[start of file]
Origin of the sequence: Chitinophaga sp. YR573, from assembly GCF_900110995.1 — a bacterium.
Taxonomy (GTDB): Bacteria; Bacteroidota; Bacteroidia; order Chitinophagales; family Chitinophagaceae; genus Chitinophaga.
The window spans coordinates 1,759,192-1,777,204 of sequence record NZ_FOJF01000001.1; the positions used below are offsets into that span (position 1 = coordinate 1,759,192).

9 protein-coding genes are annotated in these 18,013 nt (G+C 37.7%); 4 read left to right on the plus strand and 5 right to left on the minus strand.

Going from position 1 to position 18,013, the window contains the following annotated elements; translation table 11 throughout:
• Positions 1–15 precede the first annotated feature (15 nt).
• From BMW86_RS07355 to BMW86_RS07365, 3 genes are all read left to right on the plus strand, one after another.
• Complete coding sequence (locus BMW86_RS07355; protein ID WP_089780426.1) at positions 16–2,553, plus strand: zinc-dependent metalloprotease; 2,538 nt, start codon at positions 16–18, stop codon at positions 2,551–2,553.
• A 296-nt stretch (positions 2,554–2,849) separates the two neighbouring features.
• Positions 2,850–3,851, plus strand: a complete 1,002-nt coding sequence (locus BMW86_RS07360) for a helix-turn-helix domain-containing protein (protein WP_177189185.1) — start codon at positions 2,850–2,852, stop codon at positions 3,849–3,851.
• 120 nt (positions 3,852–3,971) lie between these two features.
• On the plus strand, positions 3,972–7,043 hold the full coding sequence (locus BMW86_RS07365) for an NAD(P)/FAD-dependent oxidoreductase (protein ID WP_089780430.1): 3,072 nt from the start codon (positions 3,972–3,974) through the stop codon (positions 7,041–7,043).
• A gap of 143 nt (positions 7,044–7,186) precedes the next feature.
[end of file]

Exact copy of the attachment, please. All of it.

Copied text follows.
Origin of the sequence: Chitinophaga sp. YR573, from assembly GCF_900110995.1 — a bacterium.
Taxonomy (GTDB): Bacteria; Bacteroidota; Bacteroidia; order Chitinophagales; family Chitinophagaceae; genus Chitinophaga.
The window spans coordinates 1,759,192-1,777,204 of sequence record NZ_FOJF01000001.1; the positions used below are offsets into that span (position 1 = coordinate 1,759,192).

9 protein-coding genes are annotated in these 18,013 nt (G+C 37.7%); 4 read left to right on the plus strand and 5 right to left on the minus strand.

Going from position 1 to position 18,013, the window contains the following annotated elements; translation table 11 throughout:
• Positions 1–15 precede the first annotated feature (15 nt).
• From BMW86_RS07355 to BMW86_RS07365, 3 genes are all read left to right on the plus strand, one after another.
• Complete coding sequence (locus BMW86_RS07355; protein ID WP_089780426.1) at positions 16–2,553, plus strand: zinc-dependent metalloprotease; 2,538 nt, start codon at positions 16–18, stop codon at positions 2,551–2,553.
• A 296-nt stretch (positions 2,554–2,849) separates the two neighbouring features.
• Positions 2,850–3,851, plus strand: a complete 1,002-nt coding sequence (locus BMW86_RS07360) for a helix-turn-helix domain-containing protein (protein WP_177189185.1) — start codon at positions 2,850–2,852, stop codon at positions 3,849–3,851.
• 120 nt (positions 3,852–3,971) lie between these two features.
• On the plus strand, positions 3,972–7,043 hold the full coding sequence (locus BMW86_RS07365) for an NAD(P)/FAD-dependent oxidoreductase (protein ID WP_089780430.1): 3,072 nt from the start codon (positions 3,972–3,974) through the stop codon (positions 7,041–7,043).
• A gap of 143 nt (positions 7,044–7,186) precedes the next feature.